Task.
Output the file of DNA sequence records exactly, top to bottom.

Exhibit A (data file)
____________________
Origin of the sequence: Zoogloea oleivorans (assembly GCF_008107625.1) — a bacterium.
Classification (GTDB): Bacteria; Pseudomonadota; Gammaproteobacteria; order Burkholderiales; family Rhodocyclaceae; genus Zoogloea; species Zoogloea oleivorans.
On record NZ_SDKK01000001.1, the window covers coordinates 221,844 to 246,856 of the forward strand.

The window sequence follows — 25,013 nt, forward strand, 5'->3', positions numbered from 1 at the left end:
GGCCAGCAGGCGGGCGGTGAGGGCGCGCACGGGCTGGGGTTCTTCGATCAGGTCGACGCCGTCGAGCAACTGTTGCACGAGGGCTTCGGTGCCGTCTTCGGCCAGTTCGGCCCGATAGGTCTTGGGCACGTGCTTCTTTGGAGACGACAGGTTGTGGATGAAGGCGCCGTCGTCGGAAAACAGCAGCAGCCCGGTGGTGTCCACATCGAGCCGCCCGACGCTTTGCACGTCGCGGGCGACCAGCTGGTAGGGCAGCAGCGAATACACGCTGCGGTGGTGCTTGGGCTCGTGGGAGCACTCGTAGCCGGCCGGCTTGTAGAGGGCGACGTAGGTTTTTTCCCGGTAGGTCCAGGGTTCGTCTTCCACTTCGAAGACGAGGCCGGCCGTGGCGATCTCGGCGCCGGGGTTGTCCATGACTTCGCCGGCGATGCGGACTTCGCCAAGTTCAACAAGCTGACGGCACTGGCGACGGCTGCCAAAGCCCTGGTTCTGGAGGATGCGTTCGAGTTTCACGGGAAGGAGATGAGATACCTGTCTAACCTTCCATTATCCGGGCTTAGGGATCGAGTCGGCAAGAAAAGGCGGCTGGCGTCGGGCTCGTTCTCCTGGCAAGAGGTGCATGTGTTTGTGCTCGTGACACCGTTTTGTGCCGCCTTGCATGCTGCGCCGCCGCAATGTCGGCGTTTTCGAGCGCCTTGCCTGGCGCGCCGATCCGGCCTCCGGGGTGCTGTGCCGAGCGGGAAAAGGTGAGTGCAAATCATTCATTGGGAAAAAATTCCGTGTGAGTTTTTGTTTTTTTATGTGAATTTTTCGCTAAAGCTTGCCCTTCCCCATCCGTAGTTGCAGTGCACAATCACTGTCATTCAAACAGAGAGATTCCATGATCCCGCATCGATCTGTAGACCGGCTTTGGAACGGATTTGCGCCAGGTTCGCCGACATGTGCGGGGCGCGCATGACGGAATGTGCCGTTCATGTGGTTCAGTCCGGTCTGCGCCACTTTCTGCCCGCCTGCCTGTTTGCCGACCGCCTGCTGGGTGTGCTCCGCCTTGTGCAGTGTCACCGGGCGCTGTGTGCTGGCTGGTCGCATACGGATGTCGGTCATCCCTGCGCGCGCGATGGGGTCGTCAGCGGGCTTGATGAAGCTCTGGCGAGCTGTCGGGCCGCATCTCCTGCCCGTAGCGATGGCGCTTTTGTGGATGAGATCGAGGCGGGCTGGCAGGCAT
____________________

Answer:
Origin of the sequence: Zoogloea oleivorans (assembly GCF_008107625.1) — a bacterium.
Classification (GTDB): Bacteria; Pseudomonadota; Gammaproteobacteria; order Burkholderiales; family Rhodocyclaceae; genus Zoogloea; species Zoogloea oleivorans.
On record NZ_SDKK01000001.1, the window covers coordinates 221,844 to 246,856 of the forward strand.

The window sequence follows — 25,013 nt, forward strand, 5'->3', positions numbered from 1 at the left end:
GGCCAGCAGGCGGGCGGTGAGGGCGCGCACGGGCTGGGGTTCTTCGATCAGGTCGACGCCGTCGAGCAACTGTTGCACGAGGGCTTCGGTGCCGTCTTCGGCCAGTTCGGCCCGATAGGTCTTGGGCACGTGCTTCTTTGGAGACGACAGGTTGTGGATGAAGGCGCCGTCGTCGGAAAACAGCAGCAGCCCGGTGGTGTCCACATCGAGCCGCCCGACGCTTTGCACGTCGCGGGCGACCAGCTGGTAGGGCAGCAGCGAATACACGCTGCGGTGGTGCTTGGGCTCGTGGGAGCACTCGTAGCCGGCCGGCTTGTAGAGGGCGACGTAGGTTTTTTCCCGGTAGGTCCAGGGTTCGTCTTCCACTTCGAAGACGAGGCCGGCCGTGGCGATCTCGGCGCCGGGGTTGTCCATGACTTCGCCGGCGATGCGGACTTCGCCAAGTTCAACAAGCTGACGGCACTGGCGACGGCTGCCAAAGCCCTGGTTCTGGAGGATGCGTTCGAGTTTCACGGGAAGGAGATGAGATACCTGTCTAACCTTCCATTATCCGGGCTTAGGGATCGAGTCGGCAAGAAAAGGCGGCTGGCGTCGGGCTCGTTCTCCTGGCAAGAGGTGCATGTGTTTGTGCTCGTGACACCGTTTTGTGCCGCCTTGCATGCTGCGCCGCCGCAATGTCGGCGTTTTCGAGCGCCTTGCCTGGCGCGCCGATCCGGCCTCCGGGGTGCTGTGCCGAGCGGGAAAAGGTGAGTGCAAATCATTCATTGGGAAAAAATTCCGTGTGAGTTTTTGTTTTTTTATGTGAATTTTTCGCTAAAGCTTGCCCTTCCCCATCCGTAGTTGCAGTGCACAATCACTGTCATTCAAACAGAGAGATTCCATGATCCCGCATCGATCTGTAGACCGGCTTTGGAACGGATTTGCGCCAGGTTCGCCGACATGTGCGGGGCGCGCATGACGGAATGTGCCGTTCATGTGGTTCAGTCCGGTCTGCGCCACTTTCTGCCCGCCTGCCTGTTTGCCGACCGCCTGCTGGGTGTGCTCCGCCTTGTGCAGTGTCACCGGGCGCTGTGTGCTGGCTGGTCGCATACGGATGTCGGTCATCCCTGCGCGCGCGATGGGGTCGTCAGCGGGCTTGATGAAGCTCTGGCGAGCTGTCGGGCCGCATCTCCTGCCCGTAGCGATGGCGCTTTTGTGGATGAGATCGAGGCGGGCTGGCAGGCAT